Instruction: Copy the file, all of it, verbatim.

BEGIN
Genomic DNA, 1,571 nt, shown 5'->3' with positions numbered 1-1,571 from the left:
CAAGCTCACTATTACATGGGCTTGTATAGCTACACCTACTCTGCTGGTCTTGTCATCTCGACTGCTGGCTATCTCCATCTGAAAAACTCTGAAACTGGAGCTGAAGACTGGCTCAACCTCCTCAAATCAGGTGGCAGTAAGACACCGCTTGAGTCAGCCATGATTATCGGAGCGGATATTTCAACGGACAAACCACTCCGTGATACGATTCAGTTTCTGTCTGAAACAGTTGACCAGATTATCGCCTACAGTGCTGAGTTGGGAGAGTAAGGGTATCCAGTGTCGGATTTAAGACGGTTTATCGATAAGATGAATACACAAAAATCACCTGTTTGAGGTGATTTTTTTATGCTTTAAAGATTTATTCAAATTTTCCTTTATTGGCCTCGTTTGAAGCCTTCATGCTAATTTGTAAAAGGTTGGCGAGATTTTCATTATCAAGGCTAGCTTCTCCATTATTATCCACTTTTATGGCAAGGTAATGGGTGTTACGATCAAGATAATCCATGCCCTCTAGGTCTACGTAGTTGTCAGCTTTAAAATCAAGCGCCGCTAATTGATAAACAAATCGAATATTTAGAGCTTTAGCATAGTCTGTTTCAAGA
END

Genomic DNA, 1,571 nt, shown 5'->3' with positions numbered 1-1,571 from the left:
CAAGCTCACTATTACATGGGCTTGTATAGCTACACCTACTCTGCTGGTCTTGTCATCTCGACTGCTGGCTATCTCCATCTGAAAAACTCTGAAACTGGAGCTGAAGACTGGCTCAACCTCCTCAAATCAGGTGGCAGTAAGACACCGCTTGAGTCAGCCATGATTATCGGAGCGGATATTTCAACGGACAAACCACTCCGTGATACGATTCAGTTTCTGTCTGAAACAGTTGACCAGATTATCGCCTACAGTGCTGAGTTGGGAGAGTAAGGGTATCCAGTGTCGGATTTAAGACGGTTTATCGATAAGATGAATACACAAAAATCACCTGTTTGAGGTGATTTTTTTATGCTTTAAAGATTTATTCAAATTTTCCTTTATTGGCCTCGTTTGAAGCCTTCATGCTAATTTGTAAAAGGTTGGCGAGATTTTCATTATCAAGGCTAGCTTCTCCATTATTATCCACTTTTATGGCAAGGTAATGGGTGTTACGATCAAGATAATCCATGCCCTCTAGGTCTACGTAGTTGTCAGCTTTAAAATCAAGCGCCGCTAATTGATAAACAAATCGAATATTTAGAGCTTTAGCATAGTCTGTTTCAAGA